Filter Rules

For each client connection, Enterprise Server scans the rules specified for the endpoint, if there are any, and the rules for the communications process and server, if any. Each of the rules which match the client's IP address, or its fully qualified hostname, if there are any hostname rules, are ranked based on how well the rule matches. A rule with no wildcards and matches is an exact match and overrides any rule containing wildcards. Rules with wildcards are ranked based on how many characters the wildcard replaces; fewer replaced characters means a closer, or more exact match.

For example, if the client's IP address is, then for the following rules:

This would match with rank 14.
This would not match.
This would match with rank 4.
Note: Lower rank is a closer match.
This would be an exact match, or rank 0.

The result would be that the last rule would be applied to the client and the connection would be denied (blocked).

Note: The rule applied is always selected based on rank. The order of the rules that are specified in the Configuration Information field does not determine rank.

You can configure rules using Enterprise Server Administration Web interface. Specify the rules in the Configuration Information field, in any or all of the following locations:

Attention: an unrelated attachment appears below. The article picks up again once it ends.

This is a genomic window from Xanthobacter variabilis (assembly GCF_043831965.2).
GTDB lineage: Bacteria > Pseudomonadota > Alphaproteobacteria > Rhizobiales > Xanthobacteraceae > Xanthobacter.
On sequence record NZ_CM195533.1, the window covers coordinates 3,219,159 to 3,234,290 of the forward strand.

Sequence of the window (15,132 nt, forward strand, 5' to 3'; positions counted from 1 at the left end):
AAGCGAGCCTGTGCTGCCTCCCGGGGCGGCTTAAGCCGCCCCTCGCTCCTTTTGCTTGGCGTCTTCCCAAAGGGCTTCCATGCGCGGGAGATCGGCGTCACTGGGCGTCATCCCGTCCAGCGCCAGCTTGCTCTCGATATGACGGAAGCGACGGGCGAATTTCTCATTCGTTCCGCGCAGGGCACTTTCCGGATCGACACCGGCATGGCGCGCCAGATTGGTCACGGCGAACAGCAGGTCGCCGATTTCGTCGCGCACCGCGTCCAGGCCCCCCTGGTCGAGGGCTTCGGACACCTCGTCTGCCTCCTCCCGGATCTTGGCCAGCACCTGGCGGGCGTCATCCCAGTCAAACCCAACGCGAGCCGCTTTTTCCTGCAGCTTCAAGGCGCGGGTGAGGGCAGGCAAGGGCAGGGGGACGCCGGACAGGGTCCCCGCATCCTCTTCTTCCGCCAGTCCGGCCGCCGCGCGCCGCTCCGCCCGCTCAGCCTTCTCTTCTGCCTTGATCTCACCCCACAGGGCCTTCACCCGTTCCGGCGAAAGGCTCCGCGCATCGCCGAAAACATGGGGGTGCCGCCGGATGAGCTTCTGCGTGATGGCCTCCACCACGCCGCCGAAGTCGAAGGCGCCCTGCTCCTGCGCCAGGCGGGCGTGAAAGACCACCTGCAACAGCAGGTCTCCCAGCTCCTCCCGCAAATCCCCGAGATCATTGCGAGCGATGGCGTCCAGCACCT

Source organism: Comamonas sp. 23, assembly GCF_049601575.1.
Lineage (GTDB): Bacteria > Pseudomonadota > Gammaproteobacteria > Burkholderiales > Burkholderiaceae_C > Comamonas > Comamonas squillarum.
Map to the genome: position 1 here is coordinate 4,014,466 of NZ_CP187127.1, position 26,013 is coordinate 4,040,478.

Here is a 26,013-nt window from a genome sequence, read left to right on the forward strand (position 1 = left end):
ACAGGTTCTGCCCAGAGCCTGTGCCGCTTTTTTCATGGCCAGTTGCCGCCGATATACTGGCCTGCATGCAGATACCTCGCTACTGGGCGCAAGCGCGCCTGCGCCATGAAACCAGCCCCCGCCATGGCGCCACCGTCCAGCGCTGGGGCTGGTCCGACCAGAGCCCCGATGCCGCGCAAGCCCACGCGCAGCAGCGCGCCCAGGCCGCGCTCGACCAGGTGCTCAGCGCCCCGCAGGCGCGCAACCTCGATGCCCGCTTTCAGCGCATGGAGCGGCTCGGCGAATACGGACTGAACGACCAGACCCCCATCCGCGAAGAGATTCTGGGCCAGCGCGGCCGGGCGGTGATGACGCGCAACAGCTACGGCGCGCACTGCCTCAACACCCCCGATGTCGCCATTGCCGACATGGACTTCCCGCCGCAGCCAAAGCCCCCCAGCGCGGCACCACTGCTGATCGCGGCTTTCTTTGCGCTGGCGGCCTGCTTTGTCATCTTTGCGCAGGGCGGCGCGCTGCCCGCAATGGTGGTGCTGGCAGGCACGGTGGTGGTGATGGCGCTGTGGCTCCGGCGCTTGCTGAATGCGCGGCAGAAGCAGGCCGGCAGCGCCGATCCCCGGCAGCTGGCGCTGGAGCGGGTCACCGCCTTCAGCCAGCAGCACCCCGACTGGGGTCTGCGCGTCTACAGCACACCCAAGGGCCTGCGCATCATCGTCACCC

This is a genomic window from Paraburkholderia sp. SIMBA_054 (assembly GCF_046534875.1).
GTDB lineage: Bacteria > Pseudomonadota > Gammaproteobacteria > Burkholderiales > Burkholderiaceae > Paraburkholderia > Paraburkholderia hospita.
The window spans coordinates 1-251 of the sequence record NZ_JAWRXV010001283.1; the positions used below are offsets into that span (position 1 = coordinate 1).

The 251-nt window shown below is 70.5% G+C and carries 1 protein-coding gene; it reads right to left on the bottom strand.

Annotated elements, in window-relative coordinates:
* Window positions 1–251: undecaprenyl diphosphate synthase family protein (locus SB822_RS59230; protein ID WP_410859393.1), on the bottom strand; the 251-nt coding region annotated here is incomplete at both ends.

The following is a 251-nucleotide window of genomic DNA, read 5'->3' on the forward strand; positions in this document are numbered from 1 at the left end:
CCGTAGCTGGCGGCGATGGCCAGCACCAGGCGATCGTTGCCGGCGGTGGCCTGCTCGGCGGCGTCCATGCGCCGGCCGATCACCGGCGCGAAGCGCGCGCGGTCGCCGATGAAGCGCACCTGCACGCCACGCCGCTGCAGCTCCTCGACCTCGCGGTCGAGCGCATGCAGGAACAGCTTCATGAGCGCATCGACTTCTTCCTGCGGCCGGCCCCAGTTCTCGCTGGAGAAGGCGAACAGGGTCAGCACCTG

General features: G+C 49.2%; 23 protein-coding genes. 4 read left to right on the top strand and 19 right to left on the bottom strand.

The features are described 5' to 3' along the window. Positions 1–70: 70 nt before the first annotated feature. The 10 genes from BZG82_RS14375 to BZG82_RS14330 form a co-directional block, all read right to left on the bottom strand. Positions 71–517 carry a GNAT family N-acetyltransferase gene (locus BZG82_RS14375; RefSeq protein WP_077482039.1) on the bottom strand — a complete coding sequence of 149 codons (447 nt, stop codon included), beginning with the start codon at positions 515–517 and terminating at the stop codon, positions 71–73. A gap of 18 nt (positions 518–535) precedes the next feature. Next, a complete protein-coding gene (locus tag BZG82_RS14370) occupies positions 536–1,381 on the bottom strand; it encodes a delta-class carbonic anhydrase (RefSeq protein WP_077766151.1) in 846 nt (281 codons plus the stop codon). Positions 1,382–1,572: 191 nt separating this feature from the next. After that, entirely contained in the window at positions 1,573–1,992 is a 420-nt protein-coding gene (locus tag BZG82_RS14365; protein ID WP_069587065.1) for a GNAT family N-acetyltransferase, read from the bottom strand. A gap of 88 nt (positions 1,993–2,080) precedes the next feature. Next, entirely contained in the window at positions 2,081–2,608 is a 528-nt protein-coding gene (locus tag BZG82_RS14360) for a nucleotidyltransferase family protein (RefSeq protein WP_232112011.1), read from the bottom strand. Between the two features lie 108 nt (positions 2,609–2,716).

In the Configuration Information field, add the [Connection rules] section header if it does not already exist, and then type your rules. One rule per line. Comments can be added after a hash "#" and can go to the end of the line. Blank lines are also permitted.

The rule options in the connection rules section:

[Connection rules]


Can be allow or deny.
Specifies which clients the rule applies to, described below.
Optional - Currently the only option is log, which causes additional logging when the rule applies to a client connection.

The source has three possible forms, which can include the wildcards "*" and "**". The "*" wildcard matches zero or more characters but not the "." character; the "**" wildcard matches anything, including ".". The source forms are:

Note: Micro Focus recommends you do not create rules using DNS names. Such rules are processed using a reverse DNS (PTR record) query, and reverse DNS can be unreliable, insecure, and slow.

Mixing IPv4-address rules and CIDR-network rules may produce unexpected results. Network rules are matched against the binary representation of the IPv4 address, while address rules are matched against the decimal representation. So a network rule such as 192.168/16 is outranked by the address rule 192.**, even though the network rule is technically more specific. Try to avoid ambiguous sets of rules that mix these two forms.